WEST: We can only speculate because the court doesn't have to give a reason why it declines review. Sometimes some of the justices will chime in about that, but none did here. What we do know is that only three justices—the conservatives: Alito, Thomas and Gorsuch—agreed that they would like to hear it. Two of the conservative justices Kavanaugh and Barrett declined to hear it but did not give a reason why. It could be that they're just not ready to deal with this divisive issue. But it would be hard to think of a case that more squarely presents the issue and a more important issue for so many people, so many small business owners.

Back in the Fulton case, a recent case that the court decided, Gorsuch charged that the majority dodged the question today. In that case, the court united in a ruling basically that protected Catholic social services in Philadelphia, and allowed them to continue working with the city and its foster care system. But they didn't unite on a rationale. And Gorsuch issued that warning to the other two Trump appointees—Kavanaugh and Barrett—basically saying that these cases will keep coming until the court musters the fortitude to supply an answer. Basically saying you're not brave enough to deal with this particular issue. So, I think that highlights some of the tensions that exist in the conservative branch of the court.

REICHARD: Yeah, that’s a real head scratcher that Kavanaugh and Barrett didn’t agree to hear the case. So what does the Supreme Court’s decision not to take up this case mean for Stutzman now?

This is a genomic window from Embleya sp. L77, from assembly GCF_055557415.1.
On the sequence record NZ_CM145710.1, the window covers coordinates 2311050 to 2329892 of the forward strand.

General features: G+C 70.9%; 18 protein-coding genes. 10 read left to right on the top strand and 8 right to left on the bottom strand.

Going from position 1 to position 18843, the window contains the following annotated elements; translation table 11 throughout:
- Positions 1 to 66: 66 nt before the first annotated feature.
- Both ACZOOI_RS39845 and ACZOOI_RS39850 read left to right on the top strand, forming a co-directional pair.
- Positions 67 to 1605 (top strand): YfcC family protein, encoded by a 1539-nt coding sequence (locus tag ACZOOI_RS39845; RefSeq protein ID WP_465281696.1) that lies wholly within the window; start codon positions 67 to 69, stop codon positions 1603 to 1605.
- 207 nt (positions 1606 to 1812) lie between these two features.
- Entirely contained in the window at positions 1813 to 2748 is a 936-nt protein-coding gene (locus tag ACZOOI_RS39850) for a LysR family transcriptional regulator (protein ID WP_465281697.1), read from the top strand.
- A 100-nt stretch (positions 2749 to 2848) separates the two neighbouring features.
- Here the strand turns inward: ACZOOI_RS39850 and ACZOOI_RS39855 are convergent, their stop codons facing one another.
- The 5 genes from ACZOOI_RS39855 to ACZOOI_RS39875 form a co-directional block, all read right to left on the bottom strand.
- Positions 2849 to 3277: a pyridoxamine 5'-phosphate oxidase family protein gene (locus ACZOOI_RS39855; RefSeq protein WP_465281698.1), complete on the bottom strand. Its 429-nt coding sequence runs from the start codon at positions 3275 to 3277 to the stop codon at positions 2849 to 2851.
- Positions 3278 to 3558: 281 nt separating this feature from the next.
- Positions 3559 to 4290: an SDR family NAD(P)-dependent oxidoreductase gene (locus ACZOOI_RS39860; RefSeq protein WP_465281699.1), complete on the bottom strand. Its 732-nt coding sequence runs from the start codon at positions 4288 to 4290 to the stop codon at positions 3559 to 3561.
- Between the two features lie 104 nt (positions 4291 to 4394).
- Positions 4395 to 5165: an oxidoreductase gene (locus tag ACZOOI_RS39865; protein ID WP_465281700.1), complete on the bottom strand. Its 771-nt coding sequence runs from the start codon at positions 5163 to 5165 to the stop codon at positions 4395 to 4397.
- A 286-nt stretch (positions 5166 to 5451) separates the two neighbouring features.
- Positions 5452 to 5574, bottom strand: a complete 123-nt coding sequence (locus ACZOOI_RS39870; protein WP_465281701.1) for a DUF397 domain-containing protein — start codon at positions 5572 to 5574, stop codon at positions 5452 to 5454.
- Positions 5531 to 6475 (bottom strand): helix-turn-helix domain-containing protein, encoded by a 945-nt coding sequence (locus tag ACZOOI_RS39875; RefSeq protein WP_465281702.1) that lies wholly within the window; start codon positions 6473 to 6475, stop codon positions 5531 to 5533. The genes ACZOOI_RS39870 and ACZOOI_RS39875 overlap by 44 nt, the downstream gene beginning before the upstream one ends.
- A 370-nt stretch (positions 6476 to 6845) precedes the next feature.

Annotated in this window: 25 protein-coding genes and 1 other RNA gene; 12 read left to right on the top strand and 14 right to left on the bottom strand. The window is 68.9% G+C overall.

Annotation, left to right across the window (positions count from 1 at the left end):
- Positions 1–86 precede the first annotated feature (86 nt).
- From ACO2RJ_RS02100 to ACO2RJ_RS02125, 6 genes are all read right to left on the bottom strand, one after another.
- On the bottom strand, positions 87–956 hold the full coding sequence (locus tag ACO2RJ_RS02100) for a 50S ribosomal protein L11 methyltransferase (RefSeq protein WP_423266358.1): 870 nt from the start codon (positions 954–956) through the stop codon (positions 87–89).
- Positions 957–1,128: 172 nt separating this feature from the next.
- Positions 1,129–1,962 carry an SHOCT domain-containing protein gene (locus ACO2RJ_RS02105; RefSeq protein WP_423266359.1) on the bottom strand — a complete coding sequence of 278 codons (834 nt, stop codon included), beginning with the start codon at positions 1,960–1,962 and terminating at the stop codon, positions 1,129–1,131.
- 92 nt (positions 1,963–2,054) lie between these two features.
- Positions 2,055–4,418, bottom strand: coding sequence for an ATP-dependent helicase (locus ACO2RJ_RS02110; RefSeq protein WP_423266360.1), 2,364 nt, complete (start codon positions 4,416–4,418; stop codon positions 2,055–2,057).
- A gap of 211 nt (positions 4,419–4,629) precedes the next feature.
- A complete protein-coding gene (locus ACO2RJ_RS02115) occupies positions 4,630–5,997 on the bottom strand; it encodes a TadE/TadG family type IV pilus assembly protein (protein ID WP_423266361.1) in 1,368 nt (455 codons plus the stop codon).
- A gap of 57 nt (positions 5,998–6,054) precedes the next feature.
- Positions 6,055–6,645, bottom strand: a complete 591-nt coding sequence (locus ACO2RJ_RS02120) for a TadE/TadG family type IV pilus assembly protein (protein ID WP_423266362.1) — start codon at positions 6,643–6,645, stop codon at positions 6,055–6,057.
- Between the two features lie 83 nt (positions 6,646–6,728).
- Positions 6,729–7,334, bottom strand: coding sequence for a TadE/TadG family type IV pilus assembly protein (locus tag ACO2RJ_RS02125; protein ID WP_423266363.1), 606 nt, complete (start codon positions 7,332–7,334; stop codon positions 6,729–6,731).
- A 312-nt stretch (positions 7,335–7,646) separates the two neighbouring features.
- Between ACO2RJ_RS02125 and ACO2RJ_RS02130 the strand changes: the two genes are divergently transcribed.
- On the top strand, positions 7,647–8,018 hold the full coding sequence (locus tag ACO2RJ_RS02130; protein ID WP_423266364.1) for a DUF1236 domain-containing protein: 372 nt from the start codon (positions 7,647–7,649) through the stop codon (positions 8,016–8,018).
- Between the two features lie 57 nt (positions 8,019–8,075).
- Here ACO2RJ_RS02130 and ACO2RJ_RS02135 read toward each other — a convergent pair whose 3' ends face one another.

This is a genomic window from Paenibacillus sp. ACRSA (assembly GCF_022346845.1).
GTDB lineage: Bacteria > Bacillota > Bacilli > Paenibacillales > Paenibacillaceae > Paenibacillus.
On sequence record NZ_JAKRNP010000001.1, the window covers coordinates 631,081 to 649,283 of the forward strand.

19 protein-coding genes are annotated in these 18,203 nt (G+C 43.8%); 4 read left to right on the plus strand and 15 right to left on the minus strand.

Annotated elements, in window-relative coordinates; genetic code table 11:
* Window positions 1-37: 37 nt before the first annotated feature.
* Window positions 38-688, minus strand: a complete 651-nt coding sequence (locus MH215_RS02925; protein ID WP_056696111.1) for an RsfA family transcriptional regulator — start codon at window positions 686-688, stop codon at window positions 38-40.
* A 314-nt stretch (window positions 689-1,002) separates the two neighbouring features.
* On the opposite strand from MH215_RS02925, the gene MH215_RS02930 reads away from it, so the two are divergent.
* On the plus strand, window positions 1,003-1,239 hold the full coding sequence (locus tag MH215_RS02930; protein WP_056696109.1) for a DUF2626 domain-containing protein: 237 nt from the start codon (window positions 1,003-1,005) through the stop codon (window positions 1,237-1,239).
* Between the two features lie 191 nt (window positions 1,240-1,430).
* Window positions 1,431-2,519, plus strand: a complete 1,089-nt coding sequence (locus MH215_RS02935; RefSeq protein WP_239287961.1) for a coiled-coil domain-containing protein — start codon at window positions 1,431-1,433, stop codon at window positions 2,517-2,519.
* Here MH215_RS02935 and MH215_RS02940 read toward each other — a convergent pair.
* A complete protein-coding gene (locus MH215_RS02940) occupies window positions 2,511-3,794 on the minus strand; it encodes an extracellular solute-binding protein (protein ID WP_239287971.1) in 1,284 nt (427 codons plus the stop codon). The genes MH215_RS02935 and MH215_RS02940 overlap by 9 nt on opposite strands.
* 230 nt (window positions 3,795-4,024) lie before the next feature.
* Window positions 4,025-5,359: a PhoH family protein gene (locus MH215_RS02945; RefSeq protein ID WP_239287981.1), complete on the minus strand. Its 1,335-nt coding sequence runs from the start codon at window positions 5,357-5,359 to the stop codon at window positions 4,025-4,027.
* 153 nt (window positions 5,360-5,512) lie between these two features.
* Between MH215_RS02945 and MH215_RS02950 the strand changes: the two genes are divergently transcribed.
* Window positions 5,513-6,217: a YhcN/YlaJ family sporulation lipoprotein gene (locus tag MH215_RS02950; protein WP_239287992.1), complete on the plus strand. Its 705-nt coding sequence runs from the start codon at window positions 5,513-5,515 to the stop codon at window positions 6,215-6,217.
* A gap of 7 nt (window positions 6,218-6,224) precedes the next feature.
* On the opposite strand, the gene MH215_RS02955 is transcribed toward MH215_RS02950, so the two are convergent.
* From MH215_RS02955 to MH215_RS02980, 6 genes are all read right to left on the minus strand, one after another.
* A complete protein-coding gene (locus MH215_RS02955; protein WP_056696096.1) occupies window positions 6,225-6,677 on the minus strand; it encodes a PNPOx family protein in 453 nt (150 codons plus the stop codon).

WEST: Well, it leaves in place a lower court ruling that found she violated a state civil rights law that bars discrimination on the basis of sexual orientation. It probably means that she'll have to design floral arrangements for same sex weddings if she does any weddings at all. I guess you could say that she doesn't design floral arrangements for weddings at this point. But I don't think that ends the issue because I expect the next complaint to be a refusal to design a custom arrangement for a gender transition celebration and I'm not sure there's an easy way out of that one for her. You know, the other thing that’s sad is that she's likely liable for extensive attorneys fees and costs that the state has incurred for pursuing her all of these years

REICHARD: There are similar cases pending that are similar to Barronelle Stutzman’s case. What are those about and what will this non-decision mean for them?

WEST: Well, there's a couple that come to mind. One is a photographer, Emily Carpenter, who's challenging a very similar New York law. This is a pre-enforcement challenge, which means they haven't come after her yet. But the threat is there that they would come after her, so she's trying to head that off by a lawsuit against the state. And this doesn't bode well for that. It doesn't set a precedent, because there's no law here. But it leaves in place a bad precedent from the Washington Supreme Court. There are some good cases out there, too, so she can take some comfort in that.

It also addresses perhaps the Oregon case of Sweet Cakes bakers Melissa and Aaron Klein. Now, they were aggressively pursued by the state and they were put out of business by the state of Oregon with a $135,000 fine. They have an appeal pending at the Oregon Supreme Court. I'm not optimistic about that particular case, given the Supreme Court's refusal to take Barronelle Stutzman’s case.

REICHARD: Steve West writes about religious liberties for WORLD Digital. You can read his work at WNG.org. You can also subscribe to his free weekly newsletter on First Amendment issues, Liberties. Steve, always good to have you on. Thank you!

WEST: Thank you, Mary.